The nation’s military academies are each undergoing on-site evaluations by the defense department to assess how they each respond to sexual assault. These evaluations, which must be finished by the end of April, were ordered in the wake of new survey results showing a sharp rise in sexual assaults at the academies.
The release of the anonymous survey lands on an ignominious anniversary for the U.S. Air Force Academy in Colorado Springs. It was 20 years ago, in 2003, that the prestigious institution was embroiled in a sexual assault scandal that not only resulted in nationwide scrutiny around how officials respond to reports, but resulted in changes that rippled across the American military.
An email sent to military and congressional leaders and the press in January of that year alleged a longstanding pattern of academy leadership ignoring claims of sexual assault. The email, written under the pseudonym Renee Trindle, led to an investigation by the Office of the Inspector General that found that 12 percent of female cadets enrolled at the academy reported being victims of rape or attempted rape.
Rachel VanLandingham, today a law professor and president of the National Institute of Military Justice, was herself a cadet at the Air Force Academy in the late 1980s and early 90s. She described a culture of “complete misogyny” during her time there.
“So that was the significance, I think, of 2003, was that leaders got the wake-up call: ‘Maybe we actually have to do something instead of pretending that this is going to go away,’” she said.
VanLandingham called the scandal a watershed moment for sexual assault response by the Defense Department. It led to a change in leadership at the academy and calls for broad structural change across the entire military. Those resulted in the eventual establishment of Sexual Assault Prevention and Response, or SAPR, offices at every U.S. military installation in the world.
Rates not improving
Twenty years after the black mark left by the Air Force Academy’s sexual assault scandal, the problem only looks to be getting worse. In the Pentagon’s latest anonymous survey, 22 percent of female cadets and 4 percent of males said they were victims of unwanted sexual contact (anything from unwanted touching all the way up to rape) in the past year; both figures were record highs.
“Am I proud that I still have to work in this field? No,” said Sonja Strickland, manager of the Air Force Academy SAPR office. “I would love to one day say ‘I no longer have a job. I've had to move on to something else. We've tackled the issue of sexual violence.’ But, we haven't.”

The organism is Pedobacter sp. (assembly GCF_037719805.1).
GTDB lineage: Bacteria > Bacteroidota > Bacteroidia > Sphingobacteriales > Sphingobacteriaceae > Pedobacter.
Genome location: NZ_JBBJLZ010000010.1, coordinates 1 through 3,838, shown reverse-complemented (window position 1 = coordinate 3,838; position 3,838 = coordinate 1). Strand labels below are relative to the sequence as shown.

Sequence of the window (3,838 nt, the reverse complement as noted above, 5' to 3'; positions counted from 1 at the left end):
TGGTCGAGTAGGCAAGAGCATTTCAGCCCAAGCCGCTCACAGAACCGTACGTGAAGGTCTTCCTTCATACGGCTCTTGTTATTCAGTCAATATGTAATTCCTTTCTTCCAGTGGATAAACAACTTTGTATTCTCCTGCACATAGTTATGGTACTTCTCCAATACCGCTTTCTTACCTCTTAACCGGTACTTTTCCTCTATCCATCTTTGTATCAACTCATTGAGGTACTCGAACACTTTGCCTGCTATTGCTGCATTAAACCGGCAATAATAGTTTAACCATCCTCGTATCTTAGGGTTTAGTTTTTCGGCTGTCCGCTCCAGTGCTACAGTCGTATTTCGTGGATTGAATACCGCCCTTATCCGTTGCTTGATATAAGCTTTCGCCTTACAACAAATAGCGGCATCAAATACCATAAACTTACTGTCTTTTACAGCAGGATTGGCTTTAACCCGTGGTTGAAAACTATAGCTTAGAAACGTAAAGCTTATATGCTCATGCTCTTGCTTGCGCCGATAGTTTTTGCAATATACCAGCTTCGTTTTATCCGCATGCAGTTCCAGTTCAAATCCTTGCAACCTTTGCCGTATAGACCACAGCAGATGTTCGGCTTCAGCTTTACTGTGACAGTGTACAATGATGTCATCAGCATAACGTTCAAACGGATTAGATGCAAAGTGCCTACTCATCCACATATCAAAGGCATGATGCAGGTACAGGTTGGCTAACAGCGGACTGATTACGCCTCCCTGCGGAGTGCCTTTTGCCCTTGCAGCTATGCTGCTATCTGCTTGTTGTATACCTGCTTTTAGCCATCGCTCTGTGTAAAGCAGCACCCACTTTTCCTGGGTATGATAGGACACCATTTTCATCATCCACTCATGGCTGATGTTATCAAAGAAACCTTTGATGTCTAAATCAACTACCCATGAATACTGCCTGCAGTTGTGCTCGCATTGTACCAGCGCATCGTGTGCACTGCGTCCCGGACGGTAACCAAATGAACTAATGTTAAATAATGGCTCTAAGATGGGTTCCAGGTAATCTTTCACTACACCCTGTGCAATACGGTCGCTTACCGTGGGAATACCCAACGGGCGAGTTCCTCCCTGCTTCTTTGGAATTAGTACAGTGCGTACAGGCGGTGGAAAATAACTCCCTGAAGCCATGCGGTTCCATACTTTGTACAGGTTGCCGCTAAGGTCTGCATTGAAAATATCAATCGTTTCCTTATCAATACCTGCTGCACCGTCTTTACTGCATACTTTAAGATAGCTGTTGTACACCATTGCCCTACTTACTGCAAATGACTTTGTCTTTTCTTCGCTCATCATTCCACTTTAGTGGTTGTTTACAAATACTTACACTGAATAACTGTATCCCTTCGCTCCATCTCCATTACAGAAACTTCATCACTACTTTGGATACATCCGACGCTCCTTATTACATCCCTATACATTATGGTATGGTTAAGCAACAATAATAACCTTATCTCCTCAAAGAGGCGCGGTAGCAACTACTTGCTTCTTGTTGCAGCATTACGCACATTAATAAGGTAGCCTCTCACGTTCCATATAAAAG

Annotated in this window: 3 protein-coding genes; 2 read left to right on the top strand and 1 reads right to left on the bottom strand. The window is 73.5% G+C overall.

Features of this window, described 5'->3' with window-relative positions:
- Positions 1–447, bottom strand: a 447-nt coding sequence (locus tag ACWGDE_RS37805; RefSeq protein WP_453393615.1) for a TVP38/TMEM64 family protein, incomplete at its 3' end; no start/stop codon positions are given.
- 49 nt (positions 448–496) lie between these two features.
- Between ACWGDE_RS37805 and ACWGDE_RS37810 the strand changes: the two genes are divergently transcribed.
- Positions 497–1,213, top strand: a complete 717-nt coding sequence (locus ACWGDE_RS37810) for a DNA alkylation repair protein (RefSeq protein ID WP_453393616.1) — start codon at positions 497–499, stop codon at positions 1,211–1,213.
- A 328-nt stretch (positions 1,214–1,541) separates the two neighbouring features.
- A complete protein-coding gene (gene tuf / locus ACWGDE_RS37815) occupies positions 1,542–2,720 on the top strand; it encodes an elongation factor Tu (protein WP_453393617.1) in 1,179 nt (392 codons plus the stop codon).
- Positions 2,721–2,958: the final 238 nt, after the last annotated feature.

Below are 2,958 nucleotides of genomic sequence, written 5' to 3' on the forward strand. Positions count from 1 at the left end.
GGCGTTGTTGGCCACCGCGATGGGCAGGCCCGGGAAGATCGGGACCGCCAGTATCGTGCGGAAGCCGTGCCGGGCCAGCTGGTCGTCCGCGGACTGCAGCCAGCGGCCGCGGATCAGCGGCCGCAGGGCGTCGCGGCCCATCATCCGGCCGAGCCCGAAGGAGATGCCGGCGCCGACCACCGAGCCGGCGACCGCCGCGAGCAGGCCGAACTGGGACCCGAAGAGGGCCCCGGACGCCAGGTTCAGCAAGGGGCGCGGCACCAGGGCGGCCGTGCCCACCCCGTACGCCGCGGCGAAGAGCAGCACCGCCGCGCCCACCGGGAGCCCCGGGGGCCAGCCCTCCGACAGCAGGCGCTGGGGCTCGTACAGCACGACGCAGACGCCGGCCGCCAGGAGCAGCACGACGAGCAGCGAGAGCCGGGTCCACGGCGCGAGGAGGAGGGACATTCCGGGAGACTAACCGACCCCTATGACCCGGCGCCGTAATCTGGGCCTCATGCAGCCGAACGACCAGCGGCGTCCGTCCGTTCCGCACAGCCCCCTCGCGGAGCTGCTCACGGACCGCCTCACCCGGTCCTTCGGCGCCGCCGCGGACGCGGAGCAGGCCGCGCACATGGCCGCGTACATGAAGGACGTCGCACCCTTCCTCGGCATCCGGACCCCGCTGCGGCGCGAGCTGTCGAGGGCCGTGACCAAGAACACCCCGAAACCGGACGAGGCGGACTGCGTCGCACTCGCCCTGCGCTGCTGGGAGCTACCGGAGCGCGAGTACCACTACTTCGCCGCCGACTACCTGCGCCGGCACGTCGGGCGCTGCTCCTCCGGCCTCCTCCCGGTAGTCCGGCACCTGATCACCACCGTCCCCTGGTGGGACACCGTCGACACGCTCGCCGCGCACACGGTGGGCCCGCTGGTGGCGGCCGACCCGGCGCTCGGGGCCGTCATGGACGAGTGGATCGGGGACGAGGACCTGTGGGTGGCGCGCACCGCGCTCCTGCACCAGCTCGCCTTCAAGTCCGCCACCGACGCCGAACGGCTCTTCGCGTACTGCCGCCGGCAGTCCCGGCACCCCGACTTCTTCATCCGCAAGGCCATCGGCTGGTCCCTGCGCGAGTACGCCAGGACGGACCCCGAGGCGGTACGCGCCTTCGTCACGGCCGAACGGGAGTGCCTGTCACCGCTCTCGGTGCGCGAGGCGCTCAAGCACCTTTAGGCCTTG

Strickland’s office, which is in the process of doubling its size from 12 full-time staff members to 25, puts cadets through workshops covering everything from sexual consent to dating norms and healthy relationships. Cadets receive packets in the mail detailing policies on alcohol use, sexual harassment and mental health treatment long before they even first arrive on academy grounds.
New efforts to stop it
Starting a few years ago, a group of volunteer cadets began working with Strickland’s office to serve as peer liaisons for potential victims of assault, helping them navigate the daunting reporting process.
There are currently 96 of these “Teal Rope” cadets, named for the cord each wears looped around the left shoulder of their uniform.
Teal Rope cadet Jennifer Bahna said the members undergo regular training on how to best communicate with victims. Bahna said their role is to be a “first point of contact,” and to be someone of similar age willing to listen and to help.
“When they tell you [what happened], it is heartbreaking,” Bahna said. “I would be lying if I said I didn't cry when they cried.”
Separately from the Pentagon’s anonymous survey, the Air Force Academy also releases its own data on reported sexual assaults. In the 2020/2021 academic year, 55 people came forward to report it, up from 41 the previous academic year. Bahna said if the Teal Ropes earn more trust and more people are willing to come forward, that could be a sign of positive momentum.
“Those  people came forward and spoke their story and felt comfortable taking action, and that’s empowering,” Bahna said.
Other factors could be leading to more victims coming forward.
A 2020 rule change now allows cadets to report assaults without being cited themselves for misconduct, such as underage drinking.
However, VanLandingham points out the rise in sexual assaults from the recent anonymous survey still well outpaces the rise in formal reporting of assaults. She is advocating for advancement of efforts to move some major crimes by service members out of the military justice system.
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